My landlord refuses to refund my deposit, what do I do?

Tenants have long since been left to their own devices when it comes to repaying their deposits by
landlords. In today’s time, there is the Rental Housing Act, the Estate Agents Act and the Consumer
Protection Act that make things easy for the tenant, provided the tenant stays on the right side of
the line. It goes without saying that it is necessary to have a written lease in place before the tenant
moves into a new place, whether residential or business premises.

The need for a signed lease that clearly sets out the parties’ rights and obligations cannot be
overemphasized. It makes the road ahead so much easier for both parties and gives peace of mind
to parties if it is born when the tenant and landlord become at odds over anything during the rental

But, as is often the case, landlords either take a long time to repay the deposit, or they simply refuse
to or they suddenly have to cover all sorts of expenses incurred for repairing the rental property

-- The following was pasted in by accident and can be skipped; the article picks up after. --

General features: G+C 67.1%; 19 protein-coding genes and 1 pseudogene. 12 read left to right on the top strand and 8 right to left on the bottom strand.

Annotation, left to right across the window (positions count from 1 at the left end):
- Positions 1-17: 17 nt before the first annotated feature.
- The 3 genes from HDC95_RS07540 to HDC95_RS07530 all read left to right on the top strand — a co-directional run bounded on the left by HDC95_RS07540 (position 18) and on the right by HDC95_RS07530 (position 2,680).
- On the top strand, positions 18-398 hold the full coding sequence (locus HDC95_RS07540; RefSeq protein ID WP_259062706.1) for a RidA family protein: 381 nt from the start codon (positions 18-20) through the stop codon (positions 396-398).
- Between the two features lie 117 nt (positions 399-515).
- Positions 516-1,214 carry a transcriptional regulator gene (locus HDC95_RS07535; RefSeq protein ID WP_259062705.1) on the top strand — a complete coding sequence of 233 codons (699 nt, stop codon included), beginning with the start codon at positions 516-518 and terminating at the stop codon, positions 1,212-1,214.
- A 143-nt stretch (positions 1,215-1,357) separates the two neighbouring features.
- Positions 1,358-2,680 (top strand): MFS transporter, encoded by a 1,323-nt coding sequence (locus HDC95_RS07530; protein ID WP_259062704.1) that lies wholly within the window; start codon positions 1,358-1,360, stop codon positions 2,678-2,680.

before paying the remainder to the tenant.
In terms of the Rental Housing Act and the Consumer Protection Act, the landlord may not withhold
the deposit on unreasonable grounds, therefore, if no damage was noticed at the exit inspection and
the alleged damages are not discussed there and then and determined that the tenant have to pay
for it, then the landlord may not deduct the damages from the deposit, but unfortunately it happens
that landlords still do as they please, therefore, it is good to keep the above in mind.

If the landlord does not want to refund your deposit or if none of your objections are heard during
the rental period, you as a tenant may approach the Housing Tribunal for assistance. It is a tribunal and a process that you can do without the help of a lawyer, although it will always be a good
decision to ask for a lawyer’s help. The Housing Tribunal was set up to help resolve disputes between
landlords and tenants in a speedy and economical manner, although in most cases it is easier said
than done.

Each municipality or Metropole has its own housing tribunal which is responsible for the municipal
area of ​​that municipality. For further information on the various housing tribunals, visit and search for housing tribunals. It is also important to remember that the
respective housing tribunals can not only be contacted in the event of non-refund of a deposit, but
for any dispute concerning rental housing or ordinary housing.

For further inquiries contact Johann Hattingh at Stratlaw (Pty) Ltd. by or
012 346

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